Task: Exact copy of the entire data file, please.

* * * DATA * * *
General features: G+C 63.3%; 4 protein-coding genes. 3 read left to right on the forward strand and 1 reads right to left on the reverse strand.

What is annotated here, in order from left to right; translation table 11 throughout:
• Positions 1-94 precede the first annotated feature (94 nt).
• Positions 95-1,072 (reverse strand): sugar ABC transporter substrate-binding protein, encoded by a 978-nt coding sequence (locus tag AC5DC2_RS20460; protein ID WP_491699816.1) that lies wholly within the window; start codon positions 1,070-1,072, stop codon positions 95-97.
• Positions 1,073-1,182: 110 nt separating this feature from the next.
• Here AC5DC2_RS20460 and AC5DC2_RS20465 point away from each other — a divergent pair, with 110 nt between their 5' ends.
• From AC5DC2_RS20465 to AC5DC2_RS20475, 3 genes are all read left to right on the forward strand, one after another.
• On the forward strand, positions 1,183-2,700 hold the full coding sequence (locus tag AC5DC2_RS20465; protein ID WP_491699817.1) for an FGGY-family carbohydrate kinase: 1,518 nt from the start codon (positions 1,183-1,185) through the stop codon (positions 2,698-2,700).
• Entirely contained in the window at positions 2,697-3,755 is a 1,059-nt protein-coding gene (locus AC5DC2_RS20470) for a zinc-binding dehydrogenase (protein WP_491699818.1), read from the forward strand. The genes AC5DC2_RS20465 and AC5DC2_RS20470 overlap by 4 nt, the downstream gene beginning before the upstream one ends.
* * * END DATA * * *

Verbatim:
General features: G+C 63.3%; 4 protein-coding genes. 3 read left to right on the forward strand and 1 reads right to left on the reverse strand.

What is annotated here, in order from left to right; translation table 11 throughout:
• Positions 1-94 precede the first annotated feature (94 nt).
• Positions 95-1,072 (reverse strand): sugar ABC transporter substrate-binding protein, encoded by a 978-nt coding sequence (locus tag AC5DC2_RS20460; protein ID WP_491699816.1) that lies wholly within the window; start codon positions 1,070-1,072, stop codon positions 95-97.
• Positions 1,073-1,182: 110 nt separating this feature from the next.
• Here AC5DC2_RS20460 and AC5DC2_RS20465 point away from each other — a divergent pair, with 110 nt between their 5' ends.
• From AC5DC2_RS20465 to AC5DC2_RS20475, 3 genes are all read left to right on the forward strand, one after another.
• On the forward strand, positions 1,183-2,700 hold the full coding sequence (locus tag AC5DC2_RS20465; protein ID WP_491699817.1) for an FGGY-family carbohydrate kinase: 1,518 nt from the start codon (positions 1,183-1,185) through the stop codon (positions 2,698-2,700).
• Entirely contained in the window at positions 2,697-3,755 is a 1,059-nt protein-coding gene (locus AC5DC2_RS20470) for a zinc-binding dehydrogenase (protein WP_491699818.1), read from the forward strand. The genes AC5DC2_RS20465 and AC5DC2_RS20470 overlap by 4 nt, the downstream gene beginning before the upstream one ends.